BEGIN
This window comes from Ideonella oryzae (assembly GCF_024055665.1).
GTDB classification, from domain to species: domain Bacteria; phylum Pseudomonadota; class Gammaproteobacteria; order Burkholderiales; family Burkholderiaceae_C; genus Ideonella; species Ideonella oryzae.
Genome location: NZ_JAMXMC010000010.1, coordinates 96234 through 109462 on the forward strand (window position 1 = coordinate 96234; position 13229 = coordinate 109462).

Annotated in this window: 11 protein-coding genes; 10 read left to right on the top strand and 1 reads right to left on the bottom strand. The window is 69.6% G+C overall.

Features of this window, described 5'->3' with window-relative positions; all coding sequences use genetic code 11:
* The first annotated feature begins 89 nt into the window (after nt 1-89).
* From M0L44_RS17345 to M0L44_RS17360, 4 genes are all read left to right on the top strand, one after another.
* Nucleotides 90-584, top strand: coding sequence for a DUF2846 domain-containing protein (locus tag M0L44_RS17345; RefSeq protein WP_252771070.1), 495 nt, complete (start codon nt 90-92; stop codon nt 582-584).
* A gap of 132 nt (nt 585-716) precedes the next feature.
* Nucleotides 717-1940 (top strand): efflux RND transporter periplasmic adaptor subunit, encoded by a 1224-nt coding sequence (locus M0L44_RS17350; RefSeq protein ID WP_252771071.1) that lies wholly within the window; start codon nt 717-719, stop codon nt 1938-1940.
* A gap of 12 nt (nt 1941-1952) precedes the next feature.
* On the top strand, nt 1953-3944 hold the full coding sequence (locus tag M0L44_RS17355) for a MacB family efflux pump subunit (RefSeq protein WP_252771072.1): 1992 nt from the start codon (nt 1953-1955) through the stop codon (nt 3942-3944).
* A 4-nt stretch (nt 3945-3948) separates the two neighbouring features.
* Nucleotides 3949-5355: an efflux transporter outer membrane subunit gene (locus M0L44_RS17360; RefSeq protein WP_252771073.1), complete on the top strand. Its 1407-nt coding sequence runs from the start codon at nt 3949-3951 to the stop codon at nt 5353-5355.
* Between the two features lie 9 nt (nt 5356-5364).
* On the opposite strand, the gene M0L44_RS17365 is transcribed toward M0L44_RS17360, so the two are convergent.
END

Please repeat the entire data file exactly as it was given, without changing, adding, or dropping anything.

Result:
This window comes from Ideonella oryzae (assembly GCF_024055665.1).
GTDB classification, from domain to species: domain Bacteria; phylum Pseudomonadota; class Gammaproteobacteria; order Burkholderiales; family Burkholderiaceae_C; genus Ideonella; species Ideonella oryzae.
Genome location: NZ_JAMXMC010000010.1, coordinates 96234 through 109462 on the forward strand (window position 1 = coordinate 96234; position 13229 = coordinate 109462).

Annotated in this window: 11 protein-coding genes; 10 read left to right on the top strand and 1 reads right to left on the bottom strand. The window is 69.6% G+C overall.

Features of this window, described 5'->3' with window-relative positions; all coding sequences use genetic code 11:
* The first annotated feature begins 89 nt into the window (after nt 1-89).
* From M0L44_RS17345 to M0L44_RS17360, 4 genes are all read left to right on the top strand, one after another.
* Nucleotides 90-584, top strand: coding sequence for a DUF2846 domain-containing protein (locus tag M0L44_RS17345; RefSeq protein WP_252771070.1), 495 nt, complete (start codon nt 90-92; stop codon nt 582-584).
* A gap of 132 nt (nt 585-716) precedes the next feature.
* Nucleotides 717-1940 (top strand): efflux RND transporter periplasmic adaptor subunit, encoded by a 1224-nt coding sequence (locus M0L44_RS17350; RefSeq protein ID WP_252771071.1) that lies wholly within the window; start codon nt 717-719, stop codon nt 1938-1940.
* A gap of 12 nt (nt 1941-1952) precedes the next feature.
* On the top strand, nt 1953-3944 hold the full coding sequence (locus tag M0L44_RS17355) for a MacB family efflux pump subunit (RefSeq protein WP_252771072.1): 1992 nt from the start codon (nt 1953-1955) through the stop codon (nt 3942-3944).
* A 4-nt stretch (nt 3945-3948) separates the two neighbouring features.
* Nucleotides 3949-5355: an efflux transporter outer membrane subunit gene (locus M0L44_RS17360; RefSeq protein WP_252771073.1), complete on the top strand. Its 1407-nt coding sequence runs from the start codon at nt 3949-3951 to the stop codon at nt 5353-5355.
* Between the two features lie 9 nt (nt 5356-5364).
* On the opposite strand, the gene M0L44_RS17365 is transcribed toward M0L44_RS17360, so the two are convergent.